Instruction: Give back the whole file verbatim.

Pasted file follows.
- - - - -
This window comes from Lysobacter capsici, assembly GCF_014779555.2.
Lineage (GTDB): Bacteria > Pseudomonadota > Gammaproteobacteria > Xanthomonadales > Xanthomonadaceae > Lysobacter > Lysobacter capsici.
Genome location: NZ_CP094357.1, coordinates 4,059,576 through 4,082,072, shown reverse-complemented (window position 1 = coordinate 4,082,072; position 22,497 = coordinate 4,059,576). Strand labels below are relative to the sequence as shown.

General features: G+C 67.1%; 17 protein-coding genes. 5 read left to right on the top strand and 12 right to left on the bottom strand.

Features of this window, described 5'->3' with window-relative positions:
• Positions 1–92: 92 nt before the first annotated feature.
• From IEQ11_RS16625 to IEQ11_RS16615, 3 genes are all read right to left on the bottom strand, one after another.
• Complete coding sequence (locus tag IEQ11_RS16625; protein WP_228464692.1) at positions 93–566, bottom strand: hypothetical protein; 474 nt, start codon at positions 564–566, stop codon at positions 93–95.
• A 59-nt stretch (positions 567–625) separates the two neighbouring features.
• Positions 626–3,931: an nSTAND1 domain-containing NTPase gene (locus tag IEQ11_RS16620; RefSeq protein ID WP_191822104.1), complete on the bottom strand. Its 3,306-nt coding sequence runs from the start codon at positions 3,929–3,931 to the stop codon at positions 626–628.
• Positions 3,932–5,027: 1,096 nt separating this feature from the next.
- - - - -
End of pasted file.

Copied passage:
This window comes from Lysobacter capsici, assembly GCF_014779555.2.
Lineage (GTDB): Bacteria > Pseudomonadota > Gammaproteobacteria > Xanthomonadales > Xanthomonadaceae > Lysobacter > Lysobacter capsici.
Genome location: NZ_CP094357.1, coordinates 4,059,576 through 4,082,072, shown reverse-complemented (window position 1 = coordinate 4,082,072; position 22,497 = coordinate 4,059,576). Strand labels below are relative to the sequence as shown.

General features: G+C 67.1%; 17 protein-coding genes. 5 read left to right on the top strand and 12 right to left on the bottom strand.

Features of this window, described 5'->3' with window-relative positions:
• Positions 1–92: 92 nt before the first annotated feature.
• From IEQ11_RS16625 to IEQ11_RS16615, 3 genes are all read right to left on the bottom strand, one after another.
• Complete coding sequence (locus tag IEQ11_RS16625; protein WP_228464692.1) at positions 93–566, bottom strand: hypothetical protein; 474 nt, start codon at positions 564–566, stop codon at positions 93–95.
• A 59-nt stretch (positions 567–625) separates the two neighbouring features.
• Positions 626–3,931: an nSTAND1 domain-containing NTPase gene (locus tag IEQ11_RS16620; RefSeq protein ID WP_191822104.1), complete on the bottom strand. Its 3,306-nt coding sequence runs from the start codon at positions 3,929–3,931 to the stop codon at positions 626–628.
• Positions 3,932–5,027: 1,096 nt separating this feature from the next.